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INTRODUCTION

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  • Acne is a common, usually self-limiting disease involving inflammation of the sebaceous follicles of the face and upper trunk.

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PATHOPHYSIOLOGY

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  • Acne usually begins in the prepubertal period and progresses as androgen production and sebaceous gland activity increase with gonad development.

  • Acne progresses through four stages: (1) increased sebum production by sebaceous glands, (2) Propionibacterium acnes follicular colonization (and bacterial lipolysis of sebum triglycerides to free fatty acids), (3) release of inflammatory mediators, and (4) increased follicular keratinization.

  • Circulating androgens cause sebaceous glands to increase their size and activity. There is increased keratinization of epidermal cells and development of an obstructed sebaceous follicle, called a microcomedone. Cells adhere to each other, forming a dense keratinous plug. Sebum, produced in increasing amounts, becomes trapped behind the keratin plug and solidifies, contributing to open or closed comedone formation.

  • Pooling of sebum in the follicle facilitates proliferation of the anaerobic bacterium Propionibacterium acnes, which generates a T-cell response resulting in inflammation. P. acnes produces a lipase that hydrolyzes sebum triglycerides into free fatty acids that may increase keratinization and lead to microcomedone formation.

  • The closed comedone (whitehead) is the first visible lesion of acne. It is almost completely obstructed to drainage and has a tendency to rupture.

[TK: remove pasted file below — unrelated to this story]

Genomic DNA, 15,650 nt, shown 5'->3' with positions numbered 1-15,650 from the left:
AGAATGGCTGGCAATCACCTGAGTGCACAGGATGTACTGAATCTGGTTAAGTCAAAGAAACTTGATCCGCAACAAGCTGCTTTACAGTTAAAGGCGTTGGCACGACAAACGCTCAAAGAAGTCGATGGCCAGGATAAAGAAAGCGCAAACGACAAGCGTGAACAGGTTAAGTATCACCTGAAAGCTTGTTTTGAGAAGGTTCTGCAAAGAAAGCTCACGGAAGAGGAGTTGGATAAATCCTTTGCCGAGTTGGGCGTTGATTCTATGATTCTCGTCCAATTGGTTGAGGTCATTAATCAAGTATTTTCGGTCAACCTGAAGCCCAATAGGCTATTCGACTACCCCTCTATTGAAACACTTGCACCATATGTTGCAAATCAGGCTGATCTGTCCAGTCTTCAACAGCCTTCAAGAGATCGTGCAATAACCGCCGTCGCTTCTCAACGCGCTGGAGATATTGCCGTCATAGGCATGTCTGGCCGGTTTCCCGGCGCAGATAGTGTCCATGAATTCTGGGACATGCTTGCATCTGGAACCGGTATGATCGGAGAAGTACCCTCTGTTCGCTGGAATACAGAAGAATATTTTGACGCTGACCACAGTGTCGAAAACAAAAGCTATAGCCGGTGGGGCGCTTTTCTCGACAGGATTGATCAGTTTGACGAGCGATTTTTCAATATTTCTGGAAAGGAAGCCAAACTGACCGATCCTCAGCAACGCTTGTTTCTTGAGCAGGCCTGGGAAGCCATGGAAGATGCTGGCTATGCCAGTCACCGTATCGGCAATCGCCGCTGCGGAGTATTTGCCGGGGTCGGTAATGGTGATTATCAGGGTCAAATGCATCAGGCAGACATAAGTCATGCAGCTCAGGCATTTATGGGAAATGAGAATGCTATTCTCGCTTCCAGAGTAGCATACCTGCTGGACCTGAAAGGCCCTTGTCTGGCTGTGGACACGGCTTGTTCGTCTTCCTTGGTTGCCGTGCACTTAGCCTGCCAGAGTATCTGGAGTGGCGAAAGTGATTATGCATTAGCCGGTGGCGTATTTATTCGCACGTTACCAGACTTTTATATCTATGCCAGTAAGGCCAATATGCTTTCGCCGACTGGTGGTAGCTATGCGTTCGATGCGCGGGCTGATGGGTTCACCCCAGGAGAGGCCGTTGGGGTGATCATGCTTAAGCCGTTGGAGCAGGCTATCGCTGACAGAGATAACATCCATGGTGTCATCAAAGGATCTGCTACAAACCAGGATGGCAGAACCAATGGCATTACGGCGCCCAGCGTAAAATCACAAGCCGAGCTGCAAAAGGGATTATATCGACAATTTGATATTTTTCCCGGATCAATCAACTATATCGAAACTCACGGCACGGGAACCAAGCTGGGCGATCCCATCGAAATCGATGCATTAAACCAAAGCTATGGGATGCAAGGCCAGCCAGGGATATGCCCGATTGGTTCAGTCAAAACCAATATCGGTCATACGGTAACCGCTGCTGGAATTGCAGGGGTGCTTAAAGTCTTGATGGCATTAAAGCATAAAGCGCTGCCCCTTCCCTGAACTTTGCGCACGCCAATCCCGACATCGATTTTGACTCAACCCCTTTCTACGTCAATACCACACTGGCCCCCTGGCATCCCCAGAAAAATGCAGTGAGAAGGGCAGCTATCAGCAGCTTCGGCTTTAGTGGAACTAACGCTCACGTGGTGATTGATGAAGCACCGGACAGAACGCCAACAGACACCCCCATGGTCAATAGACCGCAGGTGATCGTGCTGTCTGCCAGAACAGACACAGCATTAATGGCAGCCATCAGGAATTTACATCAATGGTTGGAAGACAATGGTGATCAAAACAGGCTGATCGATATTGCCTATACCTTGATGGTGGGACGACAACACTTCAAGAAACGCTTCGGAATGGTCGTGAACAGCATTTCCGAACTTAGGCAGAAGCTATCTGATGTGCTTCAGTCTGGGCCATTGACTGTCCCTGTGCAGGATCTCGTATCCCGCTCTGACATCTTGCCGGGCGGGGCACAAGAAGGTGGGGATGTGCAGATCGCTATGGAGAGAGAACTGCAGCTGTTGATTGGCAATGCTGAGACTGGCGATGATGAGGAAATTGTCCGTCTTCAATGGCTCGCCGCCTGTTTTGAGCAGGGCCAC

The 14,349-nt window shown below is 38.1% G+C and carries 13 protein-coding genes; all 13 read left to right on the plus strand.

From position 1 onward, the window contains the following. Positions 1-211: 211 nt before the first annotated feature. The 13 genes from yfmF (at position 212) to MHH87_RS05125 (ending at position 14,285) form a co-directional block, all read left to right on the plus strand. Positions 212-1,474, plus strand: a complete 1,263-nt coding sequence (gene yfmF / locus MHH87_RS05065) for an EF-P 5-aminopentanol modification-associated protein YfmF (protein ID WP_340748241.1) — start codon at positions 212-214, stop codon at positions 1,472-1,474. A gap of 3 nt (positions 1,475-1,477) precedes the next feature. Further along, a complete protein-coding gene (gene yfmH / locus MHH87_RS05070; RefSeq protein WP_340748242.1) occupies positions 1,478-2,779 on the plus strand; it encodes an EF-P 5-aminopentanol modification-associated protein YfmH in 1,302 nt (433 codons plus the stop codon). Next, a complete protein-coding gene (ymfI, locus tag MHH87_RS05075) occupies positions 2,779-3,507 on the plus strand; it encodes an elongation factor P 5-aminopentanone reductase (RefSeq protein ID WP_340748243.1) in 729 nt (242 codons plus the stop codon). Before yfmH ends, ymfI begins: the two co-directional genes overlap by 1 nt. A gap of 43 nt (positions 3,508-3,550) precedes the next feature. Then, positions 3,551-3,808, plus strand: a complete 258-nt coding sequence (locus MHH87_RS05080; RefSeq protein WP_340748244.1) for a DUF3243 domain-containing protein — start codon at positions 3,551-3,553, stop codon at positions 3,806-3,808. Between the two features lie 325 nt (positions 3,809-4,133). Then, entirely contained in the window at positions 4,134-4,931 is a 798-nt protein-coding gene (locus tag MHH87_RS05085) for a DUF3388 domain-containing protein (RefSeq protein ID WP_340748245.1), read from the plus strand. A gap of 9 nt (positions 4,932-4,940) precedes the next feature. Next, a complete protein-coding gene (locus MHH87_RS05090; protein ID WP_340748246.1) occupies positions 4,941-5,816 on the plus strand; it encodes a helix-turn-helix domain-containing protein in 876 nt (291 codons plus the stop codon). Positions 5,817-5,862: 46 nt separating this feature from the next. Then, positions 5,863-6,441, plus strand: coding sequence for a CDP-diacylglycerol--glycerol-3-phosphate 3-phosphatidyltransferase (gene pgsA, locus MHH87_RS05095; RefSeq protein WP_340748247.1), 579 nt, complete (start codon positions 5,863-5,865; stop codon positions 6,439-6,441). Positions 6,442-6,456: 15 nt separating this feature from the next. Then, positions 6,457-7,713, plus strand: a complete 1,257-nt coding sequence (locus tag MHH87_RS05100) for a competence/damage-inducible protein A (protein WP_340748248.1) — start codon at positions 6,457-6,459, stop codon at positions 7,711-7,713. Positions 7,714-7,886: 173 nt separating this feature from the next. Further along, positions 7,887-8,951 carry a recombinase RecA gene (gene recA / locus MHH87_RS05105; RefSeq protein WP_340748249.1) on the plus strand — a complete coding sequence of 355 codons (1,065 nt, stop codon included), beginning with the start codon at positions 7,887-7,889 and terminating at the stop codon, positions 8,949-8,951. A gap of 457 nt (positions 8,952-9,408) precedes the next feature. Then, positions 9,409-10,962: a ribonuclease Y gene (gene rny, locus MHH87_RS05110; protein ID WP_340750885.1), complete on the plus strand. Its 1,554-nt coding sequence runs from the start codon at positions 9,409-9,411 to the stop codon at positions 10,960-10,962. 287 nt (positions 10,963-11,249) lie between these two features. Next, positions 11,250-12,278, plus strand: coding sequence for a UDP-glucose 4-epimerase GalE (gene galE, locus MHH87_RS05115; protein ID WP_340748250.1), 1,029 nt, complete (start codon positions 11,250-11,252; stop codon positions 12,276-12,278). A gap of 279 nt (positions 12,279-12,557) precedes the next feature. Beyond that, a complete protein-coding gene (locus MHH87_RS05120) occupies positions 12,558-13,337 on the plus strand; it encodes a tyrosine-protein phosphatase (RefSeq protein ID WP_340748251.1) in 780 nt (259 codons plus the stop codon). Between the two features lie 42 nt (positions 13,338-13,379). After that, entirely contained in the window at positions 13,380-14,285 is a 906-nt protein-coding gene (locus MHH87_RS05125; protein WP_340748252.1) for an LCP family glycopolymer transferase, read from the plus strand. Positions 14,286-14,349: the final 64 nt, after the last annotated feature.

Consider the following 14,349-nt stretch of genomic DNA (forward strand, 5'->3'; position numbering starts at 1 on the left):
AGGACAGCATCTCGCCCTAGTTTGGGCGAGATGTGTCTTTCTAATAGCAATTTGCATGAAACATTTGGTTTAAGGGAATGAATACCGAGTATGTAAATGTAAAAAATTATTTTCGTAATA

• An open comedone (blackhead) is formed as the plug extends to the upper canal and dilates its opening. Acne characterized by open and closed comedones is termed noninflammatory acne.

  • Pus formation occurs due to recruitment of neutrophils into the follicle during the inflammatory process and release of P. acnes–generated chemokines. P. acnes also produces enzymes that increase permeability of the follicular wall, causing it to rupture, thereby releasing keratin, lipids, and irritating free fatty acids into the dermis. Inflammatory lesions that may form and lead to scarring include pustules, nodules, and cysts.

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CLINICAL PRESENTATION

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  • Lesions usually occur on the face, back, upper chest, and shoulders. Severity varies from a mild comedonal form to severe inflammatory acne. The disease is categorized as mild, moderate, or severe, depending on the type and severity of lesions.

  • Lesions may take months to heal completely, and fibrosis associated with healing may lead to permanent scarring.

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DIAGNOSIS

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  • Diagnosis is established by patient assessment, which includes observation of lesions and excluding other potential causes (eg, drug-induced acne). Several different systems are in use to grade acne severity.

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TREATMENT

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  • Goals of Treatment: The goals are to reduce the number and severity of lesions, improve appearance, slow progression, limit duration and recurrence, prevent disfigurement associated with scarring and hyperpigmentation, and avoid psychologic suffering.

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GENERAL APPROACH

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  • Acne is treated as a chronic disease that warrants early and aggressive treatment (FIG. 15–1). Maintenance therapy is often needed for optimal outcomes. Patient adherence to lengthy treatment regimens is crucial ...

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